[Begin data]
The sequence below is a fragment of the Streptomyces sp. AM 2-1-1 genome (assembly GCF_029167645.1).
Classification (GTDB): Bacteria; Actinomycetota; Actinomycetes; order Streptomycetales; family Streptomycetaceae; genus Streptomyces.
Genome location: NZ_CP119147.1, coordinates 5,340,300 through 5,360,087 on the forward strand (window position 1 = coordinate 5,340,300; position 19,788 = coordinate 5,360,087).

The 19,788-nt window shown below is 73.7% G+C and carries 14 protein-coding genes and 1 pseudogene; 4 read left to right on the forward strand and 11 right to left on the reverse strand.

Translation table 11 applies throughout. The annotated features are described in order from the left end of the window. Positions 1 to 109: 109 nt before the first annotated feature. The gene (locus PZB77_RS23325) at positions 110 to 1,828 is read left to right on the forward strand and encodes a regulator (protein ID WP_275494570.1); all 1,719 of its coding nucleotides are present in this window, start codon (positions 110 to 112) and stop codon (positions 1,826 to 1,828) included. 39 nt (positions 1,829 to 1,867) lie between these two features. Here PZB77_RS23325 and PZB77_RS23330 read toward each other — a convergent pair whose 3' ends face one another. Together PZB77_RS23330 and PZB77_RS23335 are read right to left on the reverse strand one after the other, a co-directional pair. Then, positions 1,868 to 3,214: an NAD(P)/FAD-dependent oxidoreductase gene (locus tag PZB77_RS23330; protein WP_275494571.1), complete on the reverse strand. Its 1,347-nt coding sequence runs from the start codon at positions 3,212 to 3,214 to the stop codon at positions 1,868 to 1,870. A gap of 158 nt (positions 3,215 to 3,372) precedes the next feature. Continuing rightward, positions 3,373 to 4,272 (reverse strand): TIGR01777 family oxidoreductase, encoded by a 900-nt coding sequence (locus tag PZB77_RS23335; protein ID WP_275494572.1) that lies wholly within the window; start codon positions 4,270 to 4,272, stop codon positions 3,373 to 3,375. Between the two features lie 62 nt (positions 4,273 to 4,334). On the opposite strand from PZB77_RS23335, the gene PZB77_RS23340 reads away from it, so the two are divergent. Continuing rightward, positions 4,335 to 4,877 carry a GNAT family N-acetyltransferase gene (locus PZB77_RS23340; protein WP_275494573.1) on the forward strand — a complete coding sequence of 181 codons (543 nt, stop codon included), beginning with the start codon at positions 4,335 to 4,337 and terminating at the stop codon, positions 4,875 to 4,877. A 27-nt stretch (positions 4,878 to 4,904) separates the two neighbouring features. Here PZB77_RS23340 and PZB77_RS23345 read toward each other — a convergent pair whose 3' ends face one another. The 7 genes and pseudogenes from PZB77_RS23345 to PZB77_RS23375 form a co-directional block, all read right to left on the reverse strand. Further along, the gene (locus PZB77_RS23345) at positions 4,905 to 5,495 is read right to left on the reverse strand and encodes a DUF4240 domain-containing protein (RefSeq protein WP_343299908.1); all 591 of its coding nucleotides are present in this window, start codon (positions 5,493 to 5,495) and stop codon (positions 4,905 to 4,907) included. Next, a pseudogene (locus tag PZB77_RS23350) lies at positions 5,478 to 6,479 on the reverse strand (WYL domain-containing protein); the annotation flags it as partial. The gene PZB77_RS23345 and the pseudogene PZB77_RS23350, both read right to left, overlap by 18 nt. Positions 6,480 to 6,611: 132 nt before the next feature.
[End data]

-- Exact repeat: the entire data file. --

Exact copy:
The sequence below is a fragment of the Streptomyces sp. AM 2-1-1 genome (assembly GCF_029167645.1).
Classification (GTDB): Bacteria; Actinomycetota; Actinomycetes; order Streptomycetales; family Streptomycetaceae; genus Streptomyces.
Genome location: NZ_CP119147.1, coordinates 5,340,300 through 5,360,087 on the forward strand (window position 1 = coordinate 5,340,300; position 19,788 = coordinate 5,360,087).

The 19,788-nt window shown below is 73.7% G+C and carries 14 protein-coding genes and 1 pseudogene; 4 read left to right on the forward strand and 11 right to left on the reverse strand.

Translation table 11 applies throughout. The annotated features are described in order from the left end of the window. Positions 1 to 109: 109 nt before the first annotated feature. The gene (locus PZB77_RS23325) at positions 110 to 1,828 is read left to right on the forward strand and encodes a regulator (protein ID WP_275494570.1); all 1,719 of its coding nucleotides are present in this window, start codon (positions 110 to 112) and stop codon (positions 1,826 to 1,828) included. 39 nt (positions 1,829 to 1,867) lie between these two features. Here PZB77_RS23325 and PZB77_RS23330 read toward each other — a convergent pair whose 3' ends face one another. Together PZB77_RS23330 and PZB77_RS23335 are read right to left on the reverse strand one after the other, a co-directional pair. Then, positions 1,868 to 3,214: an NAD(P)/FAD-dependent oxidoreductase gene (locus tag PZB77_RS23330; protein WP_275494571.1), complete on the reverse strand. Its 1,347-nt coding sequence runs from the start codon at positions 3,212 to 3,214 to the stop codon at positions 1,868 to 1,870. A gap of 158 nt (positions 3,215 to 3,372) precedes the next feature. Continuing rightward, positions 3,373 to 4,272 (reverse strand): TIGR01777 family oxidoreductase, encoded by a 900-nt coding sequence (locus tag PZB77_RS23335; protein ID WP_275494572.1) that lies wholly within the window; start codon positions 4,270 to 4,272, stop codon positions 3,373 to 3,375. Between the two features lie 62 nt (positions 4,273 to 4,334). On the opposite strand from PZB77_RS23335, the gene PZB77_RS23340 reads away from it, so the two are divergent. Continuing rightward, positions 4,335 to 4,877 carry a GNAT family N-acetyltransferase gene (locus PZB77_RS23340; protein WP_275494573.1) on the forward strand — a complete coding sequence of 181 codons (543 nt, stop codon included), beginning with the start codon at positions 4,335 to 4,337 and terminating at the stop codon, positions 4,875 to 4,877. A 27-nt stretch (positions 4,878 to 4,904) separates the two neighbouring features. Here PZB77_RS23340 and PZB77_RS23345 read toward each other — a convergent pair whose 3' ends face one another. The 7 genes and pseudogenes from PZB77_RS23345 to PZB77_RS23375 form a co-directional block, all read right to left on the reverse strand. Further along, the gene (locus PZB77_RS23345) at positions 4,905 to 5,495 is read right to left on the reverse strand and encodes a DUF4240 domain-containing protein (RefSeq protein WP_343299908.1); all 591 of its coding nucleotides are present in this window, start codon (positions 5,493 to 5,495) and stop codon (positions 4,905 to 4,907) included. Next, a pseudogene (locus tag PZB77_RS23350) lies at positions 5,478 to 6,479 on the reverse strand (WYL domain-containing protein); the annotation flags it as partial. The gene PZB77_RS23345 and the pseudogene PZB77_RS23350, both read right to left, overlap by 18 nt. Positions 6,480 to 6,611: 132 nt before the next feature.